The scientist screams, “You need to go back to school! Get a PhD! Earn people’s attention with a combination of good writing and original research!”

The artist yells back, “Go experience the world! How the fuck are you supposed to become a real writer while you’re distracted by all that science crap?! Go work on a farm! Go work on a boat! Go travel the world taking whatever odd job comes your way in order to make it to the next country! Just keep fucking writing!”

I think both sides have good points, but the scientist’s route is certainly more comfortable. I can still travel for research (I think), or enroll in international programs (more sure about that one).

The artist also calls the scientist a sellout, which hurts because the scientist considers himself a bit of an artist. The scientist calls the artist lazy and says he’s not considering our future. We all want a family, and we all want that family not to want for anything.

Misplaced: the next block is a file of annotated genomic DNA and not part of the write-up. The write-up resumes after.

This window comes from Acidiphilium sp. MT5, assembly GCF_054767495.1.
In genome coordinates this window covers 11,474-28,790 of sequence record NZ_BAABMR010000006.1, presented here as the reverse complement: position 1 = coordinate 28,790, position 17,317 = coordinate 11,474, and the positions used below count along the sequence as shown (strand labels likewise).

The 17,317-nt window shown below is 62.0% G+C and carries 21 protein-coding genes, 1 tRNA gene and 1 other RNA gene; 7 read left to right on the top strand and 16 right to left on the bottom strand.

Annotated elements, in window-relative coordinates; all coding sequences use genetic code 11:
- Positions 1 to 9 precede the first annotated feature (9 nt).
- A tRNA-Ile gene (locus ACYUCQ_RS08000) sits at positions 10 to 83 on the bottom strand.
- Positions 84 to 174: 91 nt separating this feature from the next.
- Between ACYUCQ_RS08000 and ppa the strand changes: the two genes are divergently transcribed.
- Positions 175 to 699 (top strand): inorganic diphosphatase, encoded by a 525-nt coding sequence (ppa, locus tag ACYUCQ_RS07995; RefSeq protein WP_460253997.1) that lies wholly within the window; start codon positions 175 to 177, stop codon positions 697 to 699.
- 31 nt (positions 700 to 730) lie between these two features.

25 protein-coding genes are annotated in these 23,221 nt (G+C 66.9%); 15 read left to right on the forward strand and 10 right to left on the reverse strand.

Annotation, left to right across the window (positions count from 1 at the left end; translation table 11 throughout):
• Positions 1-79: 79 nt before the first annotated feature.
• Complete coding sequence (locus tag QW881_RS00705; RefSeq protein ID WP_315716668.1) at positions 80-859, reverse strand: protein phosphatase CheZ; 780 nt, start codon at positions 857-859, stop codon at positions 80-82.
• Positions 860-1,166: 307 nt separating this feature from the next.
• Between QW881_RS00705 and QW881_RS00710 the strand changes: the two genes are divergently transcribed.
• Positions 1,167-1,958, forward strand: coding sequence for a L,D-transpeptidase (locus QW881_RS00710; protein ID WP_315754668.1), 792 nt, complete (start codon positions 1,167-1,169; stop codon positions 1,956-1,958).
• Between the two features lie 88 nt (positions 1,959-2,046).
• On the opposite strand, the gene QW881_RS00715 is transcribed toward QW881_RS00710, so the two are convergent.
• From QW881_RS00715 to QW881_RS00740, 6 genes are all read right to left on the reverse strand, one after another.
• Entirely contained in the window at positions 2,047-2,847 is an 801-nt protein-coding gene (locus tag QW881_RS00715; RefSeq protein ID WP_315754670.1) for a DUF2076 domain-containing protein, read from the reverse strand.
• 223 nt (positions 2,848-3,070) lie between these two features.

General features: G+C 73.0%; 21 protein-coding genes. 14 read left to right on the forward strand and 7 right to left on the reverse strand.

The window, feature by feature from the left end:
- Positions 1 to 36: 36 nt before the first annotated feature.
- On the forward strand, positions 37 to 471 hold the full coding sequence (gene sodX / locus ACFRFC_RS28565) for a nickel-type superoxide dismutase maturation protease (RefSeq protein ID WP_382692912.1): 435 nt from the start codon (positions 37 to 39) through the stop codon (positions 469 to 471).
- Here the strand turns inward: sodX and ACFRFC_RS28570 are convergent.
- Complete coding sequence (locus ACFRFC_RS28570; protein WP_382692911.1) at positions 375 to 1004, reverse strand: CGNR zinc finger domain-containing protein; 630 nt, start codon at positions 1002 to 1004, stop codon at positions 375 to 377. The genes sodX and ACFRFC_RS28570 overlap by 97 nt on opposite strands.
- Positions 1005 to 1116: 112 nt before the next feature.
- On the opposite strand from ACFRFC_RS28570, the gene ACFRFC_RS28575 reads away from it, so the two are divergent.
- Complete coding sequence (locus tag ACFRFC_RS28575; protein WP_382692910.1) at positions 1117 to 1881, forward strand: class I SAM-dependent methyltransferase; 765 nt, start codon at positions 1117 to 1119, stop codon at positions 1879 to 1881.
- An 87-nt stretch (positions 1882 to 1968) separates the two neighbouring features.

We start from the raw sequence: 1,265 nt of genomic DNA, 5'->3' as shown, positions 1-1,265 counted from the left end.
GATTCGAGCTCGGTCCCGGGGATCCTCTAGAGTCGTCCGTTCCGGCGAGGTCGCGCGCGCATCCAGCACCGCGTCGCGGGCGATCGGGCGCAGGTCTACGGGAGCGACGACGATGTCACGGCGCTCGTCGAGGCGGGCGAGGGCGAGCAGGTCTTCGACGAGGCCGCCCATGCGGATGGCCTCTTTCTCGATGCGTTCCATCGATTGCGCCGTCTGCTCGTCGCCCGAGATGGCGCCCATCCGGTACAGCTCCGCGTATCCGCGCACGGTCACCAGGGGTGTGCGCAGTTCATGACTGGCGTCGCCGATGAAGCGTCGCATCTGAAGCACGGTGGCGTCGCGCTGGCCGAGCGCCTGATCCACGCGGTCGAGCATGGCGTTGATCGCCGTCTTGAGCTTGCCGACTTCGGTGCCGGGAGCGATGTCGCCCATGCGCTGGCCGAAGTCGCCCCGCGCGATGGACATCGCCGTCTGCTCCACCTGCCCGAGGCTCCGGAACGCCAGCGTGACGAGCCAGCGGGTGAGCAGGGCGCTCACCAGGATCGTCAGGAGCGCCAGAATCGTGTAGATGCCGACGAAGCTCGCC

“Well if you’re a famous novelist with a more reputable life partner (doctor, lawyer, whatever), that’s totally doable!” the artist says.

“Sure, but what are the odds of that happening?! The numbers are against you! We need the stability of working at a university! the scientist spits back.

Neither is winning, neither is conceding, and my head is left spinning in their wake.

“Shut up!” I tell them.

“Yeah, shut up!” the artist says to the scientist.

“You’re a child,” says the scientist, and the cycle begins again.

I’ll buy the scientist a masters program application, and I’ll buy the artist a sewing machine, and maybe that’ll distract them long enough for me to catch a break. Needy little bastards…

No, You’re Flighty!

I occasionally have difficulty focusing on things. Right now, for example, I am at work – the place where I imagine most people spend their time doing work. But what am I up to? Well, I’ve been checking out what credit cards I might qualify for in spite of my shitty credit score, I’m editing a short story that I wrote recently, and I’m writing this blog post. I’m pretty sure none of my coworkers read this (except the one that checks my screen every now and again to see if I’m working, who is clearly just being paranoid, and whose suspicions are baseless), so I feel pretty safe discussing my delinquency.